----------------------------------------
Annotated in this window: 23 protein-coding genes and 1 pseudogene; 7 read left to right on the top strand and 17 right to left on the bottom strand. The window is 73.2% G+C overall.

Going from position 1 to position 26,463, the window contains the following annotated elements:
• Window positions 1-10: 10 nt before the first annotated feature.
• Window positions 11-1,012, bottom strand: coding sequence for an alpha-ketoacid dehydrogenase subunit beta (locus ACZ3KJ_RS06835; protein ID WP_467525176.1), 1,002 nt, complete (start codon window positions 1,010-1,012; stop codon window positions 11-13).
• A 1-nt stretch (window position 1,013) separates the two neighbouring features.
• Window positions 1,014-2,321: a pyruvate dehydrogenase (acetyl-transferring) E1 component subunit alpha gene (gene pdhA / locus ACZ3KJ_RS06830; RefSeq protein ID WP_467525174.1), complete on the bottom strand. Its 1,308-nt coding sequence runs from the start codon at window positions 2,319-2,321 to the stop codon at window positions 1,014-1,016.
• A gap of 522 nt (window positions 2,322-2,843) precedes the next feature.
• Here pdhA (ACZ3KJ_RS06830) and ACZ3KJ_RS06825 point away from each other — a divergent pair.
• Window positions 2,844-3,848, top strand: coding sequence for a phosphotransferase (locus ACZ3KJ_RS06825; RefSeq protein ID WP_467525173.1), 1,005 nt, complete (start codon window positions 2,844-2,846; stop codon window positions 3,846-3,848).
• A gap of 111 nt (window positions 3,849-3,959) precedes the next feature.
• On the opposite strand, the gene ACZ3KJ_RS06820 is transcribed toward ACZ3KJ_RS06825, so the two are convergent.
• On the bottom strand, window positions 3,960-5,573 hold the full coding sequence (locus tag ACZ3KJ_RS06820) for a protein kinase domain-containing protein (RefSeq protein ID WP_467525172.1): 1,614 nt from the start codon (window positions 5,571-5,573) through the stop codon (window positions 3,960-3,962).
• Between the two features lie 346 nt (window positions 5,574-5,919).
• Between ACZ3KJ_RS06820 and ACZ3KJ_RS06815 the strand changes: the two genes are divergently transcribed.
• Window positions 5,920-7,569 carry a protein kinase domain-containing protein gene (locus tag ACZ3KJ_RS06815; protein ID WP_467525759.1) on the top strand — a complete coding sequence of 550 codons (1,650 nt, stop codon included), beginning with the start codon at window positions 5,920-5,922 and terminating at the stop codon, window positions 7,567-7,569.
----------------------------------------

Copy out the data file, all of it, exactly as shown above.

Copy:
Annotated in this window: 23 protein-coding genes and 1 pseudogene; 7 read left to right on the top strand and 17 right to left on the bottom strand. The window is 73.2% G+C overall.

Going from position 1 to position 26,463, the window contains the following annotated elements:
• Window positions 1-10: 10 nt before the first annotated feature.
• Window positions 11-1,012, bottom strand: coding sequence for an alpha-ketoacid dehydrogenase subunit beta (locus ACZ3KJ_RS06835; protein ID WP_467525176.1), 1,002 nt, complete (start codon window positions 1,010-1,012; stop codon window positions 11-13).
• A 1-nt stretch (window position 1,013) separates the two neighbouring features.
• Window positions 1,014-2,321: a pyruvate dehydrogenase (acetyl-transferring) E1 component subunit alpha gene (gene pdhA / locus ACZ3KJ_RS06830; RefSeq protein ID WP_467525174.1), complete on the bottom strand. Its 1,308-nt coding sequence runs from the start codon at window positions 2,319-2,321 to the stop codon at window positions 1,014-1,016.
• A gap of 522 nt (window positions 2,322-2,843) precedes the next feature.
• Here pdhA (ACZ3KJ_RS06830) and ACZ3KJ_RS06825 point away from each other — a divergent pair.
• Window positions 2,844-3,848, top strand: coding sequence for a phosphotransferase (locus ACZ3KJ_RS06825; RefSeq protein ID WP_467525173.1), 1,005 nt, complete (start codon window positions 2,844-2,846; stop codon window positions 3,846-3,848).
• A gap of 111 nt (window positions 3,849-3,959) precedes the next feature.
• On the opposite strand, the gene ACZ3KJ_RS06820 is transcribed toward ACZ3KJ_RS06825, so the two are convergent.
• On the bottom strand, window positions 3,960-5,573 hold the full coding sequence (locus tag ACZ3KJ_RS06820) for a protein kinase domain-containing protein (RefSeq protein ID WP_467525172.1): 1,614 nt from the start codon (window positions 5,571-5,573) through the stop codon (window positions 3,960-3,962).
• Between the two features lie 346 nt (window positions 5,574-5,919).
• Between ACZ3KJ_RS06820 and ACZ3KJ_RS06815 the strand changes: the two genes are divergently transcribed.
• Window positions 5,920-7,569 carry a protein kinase domain-containing protein gene (locus tag ACZ3KJ_RS06815; protein ID WP_467525759.1) on the top strand — a complete coding sequence of 550 codons (1,650 nt, stop codon included), beginning with the start codon at window positions 5,920-5,922 and terminating at the stop codon, window positions 7,567-7,569.